As my friend narrated the story, I had so many questions: what manner of Abram, Sara and Hagar story is this? How do the kids feel about this? Do they like Liz? Do they like Sisi Maggie? And then there was indignation (the one I had absolutely no right to feel, considering I do not know these people). How unfair was it that Maggie gave up her life to satisfy the whims of this classed couple? She basically was rent-a-uterus for this man and his wife, and what has she gotten in return?

“But she has gotten quite a good deal out of this, you know? She would have been in the village now, probably married to one poor tailor in Badagry. Here she is with five kids in Canada, and one of her sons has applied for PR for her,” my friend responded to my irritation.

“A good deal? She has spent the past 35 years living in the shadow of this family! She’s basically a third wheel in a family she helped create,” I said.

“Think about the alternative. I still believe she made a choice to better her life, and that was the route that best suited her at the time,” my friend said.


That word often comes up in conversations where women’s rights are involved. The ability to choose one’s path and not be held down by the constraints of societal expectations is one of the talking points of feminism. Feminists are not just one way. They are allowed to be different ways – as long as women’s rights to choose are never taken away.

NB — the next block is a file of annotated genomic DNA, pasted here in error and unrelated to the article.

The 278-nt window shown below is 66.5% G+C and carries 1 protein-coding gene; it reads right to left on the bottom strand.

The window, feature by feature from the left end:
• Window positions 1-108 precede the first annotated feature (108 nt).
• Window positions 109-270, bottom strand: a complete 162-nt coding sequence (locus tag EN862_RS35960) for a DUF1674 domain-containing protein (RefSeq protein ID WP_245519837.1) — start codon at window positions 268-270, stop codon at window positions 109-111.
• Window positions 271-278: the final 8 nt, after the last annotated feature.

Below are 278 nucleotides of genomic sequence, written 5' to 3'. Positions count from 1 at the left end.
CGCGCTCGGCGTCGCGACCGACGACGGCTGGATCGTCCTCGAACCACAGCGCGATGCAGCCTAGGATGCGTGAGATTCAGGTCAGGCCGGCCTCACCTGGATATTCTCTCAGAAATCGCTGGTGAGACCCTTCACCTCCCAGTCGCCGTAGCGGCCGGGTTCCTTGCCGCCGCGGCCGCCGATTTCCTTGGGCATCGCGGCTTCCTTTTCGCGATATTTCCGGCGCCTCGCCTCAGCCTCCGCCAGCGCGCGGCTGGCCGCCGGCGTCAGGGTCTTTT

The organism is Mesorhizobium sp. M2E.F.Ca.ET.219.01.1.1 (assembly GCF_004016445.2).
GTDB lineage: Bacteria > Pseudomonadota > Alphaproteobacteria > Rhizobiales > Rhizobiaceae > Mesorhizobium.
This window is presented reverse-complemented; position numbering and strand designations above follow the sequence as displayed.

“Repeat after me, Maggie chose this method of getting out of poverty,” Alero’s words jarred me out of the my anger-induced reverie.

My other friend, Anita, who was on the call with us reminded us that there were many classed women who make these choices everyday – reminding us that sometimes these choices of being attached to an existing family unit are not simply a result of poverty. “Sometimes, it’s just because they want to be a part of a family.”

She reminded us of the story of a notable politician’s daughter who opted to be the fifth wife. Her father is very rich. She is also very well educated. So that debunks the theory of ignorance and illiteracy as the root-cause.


Still, why does this still sit uncomfortably with me? If a woman is free to make the choice, and she is not doing it because she is being backed into a corner, why is this such a niggling issue in my spirit? I’ve not yet narrowed it all down, but here are a few things that come to mind.

1: At the root of this is a system that continues to foster the belief that attachment to a man is a form of safety net. You might be reading this and thinking “ansofokwat?” Well, here’s why this is a problem in 2019: We have too many women who are economically disadvantaged simply because they are widows. Look around you, when you think of widows in Nigeria, you probably think “this poor woman no longer has someone to pay her children’s school fees.”